Cecilia Gomez, Women’s March Barcelona said: “Women are disproportionately affected by climate change. At the same time women’s control of household spending is on the rise throughout the world. These two issues are intrinsically linked and our awareness is growing. We must join with organizations that are fighting on the front lines to mitigate these disasters and push the banks that invest our money to do the same.”
Doug Norlen, Economic Policy Director for Friends of the Earth US said: “The Equator Banks have failed to adopt robust standards to protect indigenous communities and tackle climate change, despite the global imperative to do so. If we are to save ourselves from the rising tides of climate change, banks should at least stop making holes in the boat.”
Vanessa Green, Director of DivestInvest Individual said: “These financial institutions are among the most well resourced companies in the world, entrusted with managing and minimizing the risk of massive amounts of investor and other capital. If they are not responsive to the clear inadequacy of the Equator Principles in their current form, and are not computing the risks of financing large fossil fuel infrastructure projects that harm people, communities and land, then they cannot be the companies to manage that capital any longer. Fortunately, the leadership and staff of many other large and small institutions are putting the work in to revise principles, policies and practices to attract the socially responsible and carbon conscious investors of today - and tomorrow."
Leila Salazar-López, Executive Director of Amazon Watch said: “As we see and feel the impacts of climate change, it is clear that the Equator Principles have failed to hold banks to standards that adequately account for their role in funding the climate crisis and the continued violation of Indigenous Peoples’ rights. If they don’t take bold action today, these financial institutions will continue to find themselves confronted by those of us who care for the planet and our Indigenous brothers and sisters, from the Arctic to the Amazon.”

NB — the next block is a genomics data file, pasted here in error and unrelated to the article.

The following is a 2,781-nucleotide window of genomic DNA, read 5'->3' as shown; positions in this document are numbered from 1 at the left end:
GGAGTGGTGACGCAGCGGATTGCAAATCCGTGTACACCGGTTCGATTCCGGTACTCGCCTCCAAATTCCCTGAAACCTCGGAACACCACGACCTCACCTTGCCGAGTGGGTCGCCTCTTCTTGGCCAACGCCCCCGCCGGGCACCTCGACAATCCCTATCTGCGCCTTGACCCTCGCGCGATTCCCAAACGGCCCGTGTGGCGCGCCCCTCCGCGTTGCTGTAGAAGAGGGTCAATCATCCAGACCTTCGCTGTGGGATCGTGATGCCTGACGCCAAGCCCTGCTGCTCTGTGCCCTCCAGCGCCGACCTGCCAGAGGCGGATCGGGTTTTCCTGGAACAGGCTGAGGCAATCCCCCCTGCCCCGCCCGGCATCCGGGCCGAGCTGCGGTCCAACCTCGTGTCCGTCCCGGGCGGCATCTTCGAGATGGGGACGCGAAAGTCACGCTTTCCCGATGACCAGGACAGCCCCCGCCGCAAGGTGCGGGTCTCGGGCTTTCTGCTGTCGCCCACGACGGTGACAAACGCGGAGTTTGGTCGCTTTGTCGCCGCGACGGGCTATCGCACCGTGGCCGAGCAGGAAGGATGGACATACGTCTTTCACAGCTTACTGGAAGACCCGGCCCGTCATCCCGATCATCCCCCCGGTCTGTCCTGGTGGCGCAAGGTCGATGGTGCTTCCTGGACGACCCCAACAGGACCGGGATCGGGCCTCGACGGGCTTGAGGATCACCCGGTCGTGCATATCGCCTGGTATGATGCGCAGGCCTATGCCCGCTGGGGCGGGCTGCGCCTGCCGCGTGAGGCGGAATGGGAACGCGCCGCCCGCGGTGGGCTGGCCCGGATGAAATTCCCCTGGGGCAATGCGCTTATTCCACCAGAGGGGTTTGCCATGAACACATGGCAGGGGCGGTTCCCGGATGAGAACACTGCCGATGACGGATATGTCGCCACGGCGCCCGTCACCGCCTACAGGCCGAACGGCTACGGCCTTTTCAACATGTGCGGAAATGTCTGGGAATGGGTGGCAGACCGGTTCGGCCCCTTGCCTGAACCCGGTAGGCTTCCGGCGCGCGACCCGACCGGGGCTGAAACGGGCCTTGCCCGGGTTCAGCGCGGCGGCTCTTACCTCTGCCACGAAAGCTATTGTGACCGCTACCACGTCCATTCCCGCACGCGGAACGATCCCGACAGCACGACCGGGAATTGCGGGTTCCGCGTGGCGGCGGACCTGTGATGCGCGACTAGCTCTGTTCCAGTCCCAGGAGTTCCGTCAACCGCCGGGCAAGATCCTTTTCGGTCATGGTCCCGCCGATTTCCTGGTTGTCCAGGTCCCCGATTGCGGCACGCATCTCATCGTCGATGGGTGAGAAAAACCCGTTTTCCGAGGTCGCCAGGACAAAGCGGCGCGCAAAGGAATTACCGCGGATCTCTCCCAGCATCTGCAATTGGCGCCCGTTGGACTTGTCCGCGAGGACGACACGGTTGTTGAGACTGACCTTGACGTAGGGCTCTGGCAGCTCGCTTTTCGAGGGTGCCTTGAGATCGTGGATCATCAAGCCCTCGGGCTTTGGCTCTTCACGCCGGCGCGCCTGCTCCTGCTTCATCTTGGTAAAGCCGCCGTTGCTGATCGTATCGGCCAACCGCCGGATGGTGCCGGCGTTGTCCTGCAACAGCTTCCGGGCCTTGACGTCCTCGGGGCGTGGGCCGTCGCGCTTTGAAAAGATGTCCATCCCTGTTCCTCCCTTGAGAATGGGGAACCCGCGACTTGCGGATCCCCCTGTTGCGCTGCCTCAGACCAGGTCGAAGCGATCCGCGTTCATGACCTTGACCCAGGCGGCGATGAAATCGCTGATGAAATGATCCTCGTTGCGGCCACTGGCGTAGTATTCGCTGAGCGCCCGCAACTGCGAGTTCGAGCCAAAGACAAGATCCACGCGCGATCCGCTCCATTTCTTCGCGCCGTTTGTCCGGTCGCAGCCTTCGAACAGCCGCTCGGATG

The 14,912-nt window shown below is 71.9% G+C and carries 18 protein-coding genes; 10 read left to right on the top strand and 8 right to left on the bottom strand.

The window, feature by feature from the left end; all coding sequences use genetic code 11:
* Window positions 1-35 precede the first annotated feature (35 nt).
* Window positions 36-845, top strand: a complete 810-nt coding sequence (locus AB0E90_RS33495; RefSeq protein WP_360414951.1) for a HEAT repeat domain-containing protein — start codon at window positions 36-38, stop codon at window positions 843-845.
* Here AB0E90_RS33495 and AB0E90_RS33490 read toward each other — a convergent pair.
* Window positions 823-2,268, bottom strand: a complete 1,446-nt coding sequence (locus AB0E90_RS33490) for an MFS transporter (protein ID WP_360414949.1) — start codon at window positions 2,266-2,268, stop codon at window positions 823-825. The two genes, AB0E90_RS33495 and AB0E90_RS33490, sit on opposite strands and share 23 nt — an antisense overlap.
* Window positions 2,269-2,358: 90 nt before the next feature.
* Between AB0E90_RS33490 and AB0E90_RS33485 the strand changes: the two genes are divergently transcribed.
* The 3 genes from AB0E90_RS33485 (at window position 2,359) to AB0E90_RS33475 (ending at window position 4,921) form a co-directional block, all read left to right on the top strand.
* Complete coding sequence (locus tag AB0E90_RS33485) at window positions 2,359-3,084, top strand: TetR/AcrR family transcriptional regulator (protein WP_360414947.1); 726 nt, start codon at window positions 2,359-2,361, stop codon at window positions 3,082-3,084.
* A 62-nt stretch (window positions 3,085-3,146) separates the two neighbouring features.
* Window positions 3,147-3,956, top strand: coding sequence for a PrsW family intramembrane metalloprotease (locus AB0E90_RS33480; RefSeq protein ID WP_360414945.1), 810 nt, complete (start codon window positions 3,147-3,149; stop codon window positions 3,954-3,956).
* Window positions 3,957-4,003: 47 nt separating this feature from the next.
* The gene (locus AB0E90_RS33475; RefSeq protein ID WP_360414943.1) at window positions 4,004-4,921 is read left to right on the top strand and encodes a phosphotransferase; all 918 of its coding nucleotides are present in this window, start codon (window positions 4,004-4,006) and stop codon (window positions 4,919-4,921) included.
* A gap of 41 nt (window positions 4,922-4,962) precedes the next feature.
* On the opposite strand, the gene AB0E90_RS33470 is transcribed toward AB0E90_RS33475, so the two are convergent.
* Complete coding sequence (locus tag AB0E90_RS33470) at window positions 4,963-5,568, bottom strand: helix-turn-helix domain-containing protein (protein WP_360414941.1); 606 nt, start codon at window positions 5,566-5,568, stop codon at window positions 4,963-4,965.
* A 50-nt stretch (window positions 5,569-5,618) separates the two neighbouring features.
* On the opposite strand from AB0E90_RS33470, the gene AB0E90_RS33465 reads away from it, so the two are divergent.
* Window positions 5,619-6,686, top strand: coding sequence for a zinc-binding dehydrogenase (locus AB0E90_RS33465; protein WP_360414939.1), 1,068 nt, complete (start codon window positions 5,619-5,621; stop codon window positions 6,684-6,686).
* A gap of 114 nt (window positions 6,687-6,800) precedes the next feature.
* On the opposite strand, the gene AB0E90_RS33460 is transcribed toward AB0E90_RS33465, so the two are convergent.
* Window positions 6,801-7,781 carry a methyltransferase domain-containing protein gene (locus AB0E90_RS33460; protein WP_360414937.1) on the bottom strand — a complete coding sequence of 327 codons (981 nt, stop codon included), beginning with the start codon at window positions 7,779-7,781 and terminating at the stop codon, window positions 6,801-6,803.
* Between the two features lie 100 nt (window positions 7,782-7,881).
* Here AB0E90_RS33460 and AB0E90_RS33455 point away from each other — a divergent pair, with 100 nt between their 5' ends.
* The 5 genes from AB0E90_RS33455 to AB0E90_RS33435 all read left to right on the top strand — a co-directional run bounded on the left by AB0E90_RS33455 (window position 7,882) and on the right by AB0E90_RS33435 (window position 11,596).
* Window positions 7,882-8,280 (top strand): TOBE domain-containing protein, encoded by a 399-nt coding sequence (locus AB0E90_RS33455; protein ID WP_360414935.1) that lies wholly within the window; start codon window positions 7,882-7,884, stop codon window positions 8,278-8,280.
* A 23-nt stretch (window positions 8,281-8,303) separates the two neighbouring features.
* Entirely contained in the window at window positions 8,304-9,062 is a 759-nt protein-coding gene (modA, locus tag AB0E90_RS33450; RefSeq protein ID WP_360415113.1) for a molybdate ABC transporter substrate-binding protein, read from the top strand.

Osprey Orielle Lake, Executive Director and Founder of the Women’s Earth and Climate Action Network (WECAN) said: “We need the Equator Banks to stop business as usual with the fossil fuel industry given egregious violations against Indigenous Peoples and their rights and given the urgency of climate change. Since guidelines that are supposed to uphold rights are failing, then the Equator Principles must be revised to take into account Indigenous rights and climate chaos. There is no time to lose as climate disruption escalates and people around the world face life and death situations. Financial institutions must course correct now, so that we all can look towards a better future.”
Robin Martinez, attorney with the National Lawyers Guild said: "It is long past time for global financial institutions to strengthen their approach to financing projects that affect our environment, climate, and the rights of Indigenous Peoples. The language of corporate social responsibility has been part of our vernacular for years, but we have yet to see lofty goals grounded in meaningful action. The member banks of the Equator Principles Association have a choice. They can demonstrate real leadership and live up to our shared obligations to our environment and fellow human beings, or they can choose not to act and reveal that they have no genuine regard for principles. I hope they choose to exercise leadership and show us that the financial sector can be a force for significant positive change. As we see and feel the impacts of climate change, it is clear that the Equator Principles have failed to hold banks to standards that adequately account for their role in funding the climate crisis and the continued violation of Indigenous Peoples’ rights. If they don’t take bold action today, these financial institutions will continue to find themselves confronted by those of us who care for the planet and our Indigenous brothers and sisters, from the Arctic to the Amazon.”